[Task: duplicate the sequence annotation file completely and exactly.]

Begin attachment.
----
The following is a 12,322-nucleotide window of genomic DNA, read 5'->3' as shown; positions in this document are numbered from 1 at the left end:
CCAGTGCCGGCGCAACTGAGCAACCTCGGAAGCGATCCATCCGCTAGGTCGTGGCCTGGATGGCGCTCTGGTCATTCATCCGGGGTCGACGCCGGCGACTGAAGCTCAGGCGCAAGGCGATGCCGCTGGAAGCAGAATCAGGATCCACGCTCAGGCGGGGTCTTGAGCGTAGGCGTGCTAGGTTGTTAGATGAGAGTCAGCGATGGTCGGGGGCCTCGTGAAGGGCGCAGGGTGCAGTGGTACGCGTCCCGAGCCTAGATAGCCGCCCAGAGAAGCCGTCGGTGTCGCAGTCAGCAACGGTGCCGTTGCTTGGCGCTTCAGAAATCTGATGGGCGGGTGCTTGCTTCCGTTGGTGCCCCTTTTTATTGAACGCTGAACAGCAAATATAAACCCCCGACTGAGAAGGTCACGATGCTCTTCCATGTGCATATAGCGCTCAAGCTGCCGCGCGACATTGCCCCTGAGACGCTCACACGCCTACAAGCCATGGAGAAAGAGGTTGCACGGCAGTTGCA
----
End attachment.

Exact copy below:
The following is a 12,322-nucleotide window of genomic DNA, read 5'->3' as shown; positions in this document are numbered from 1 at the left end:
CCAGTGCCGGCGCAACTGAGCAACCTCGGAAGCGATCCATCCGCTAGGTCGTGGCCTGGATGGCGCTCTGGTCATTCATCCGGGGTCGACGCCGGCGACTGAAGCTCAGGCGCAAGGCGATGCCGCTGGAAGCAGAATCAGGATCCACGCTCAGGCGGGGTCTTGAGCGTAGGCGTGCTAGGTTGTTAGATGAGAGTCAGCGATGGTCGGGGGCCTCGTGAAGGGCGCAGGGTGCAGTGGTACGCGTCCCGAGCCTAGATAGCCGCCCAGAGAAGCCGTCGGTGTCGCAGTCAGCAACGGTGCCGTTGCTTGGCGCTTCAGAAATCTGATGGGCGGGTGCTTGCTTCCGTTGGTGCCCCTTTTTATTGAACGCTGAACAGCAAATATAAACCCCCGACTGAGAAGGTCACGATGCTCTTCCATGTGCATATAGCGCTCAAGCTGCCGCGCGACATTGCCCCTGAGACGCTCACACGCCTACAAGCCATGGAGAAAGAGGTTGCACGGCAGTTGCA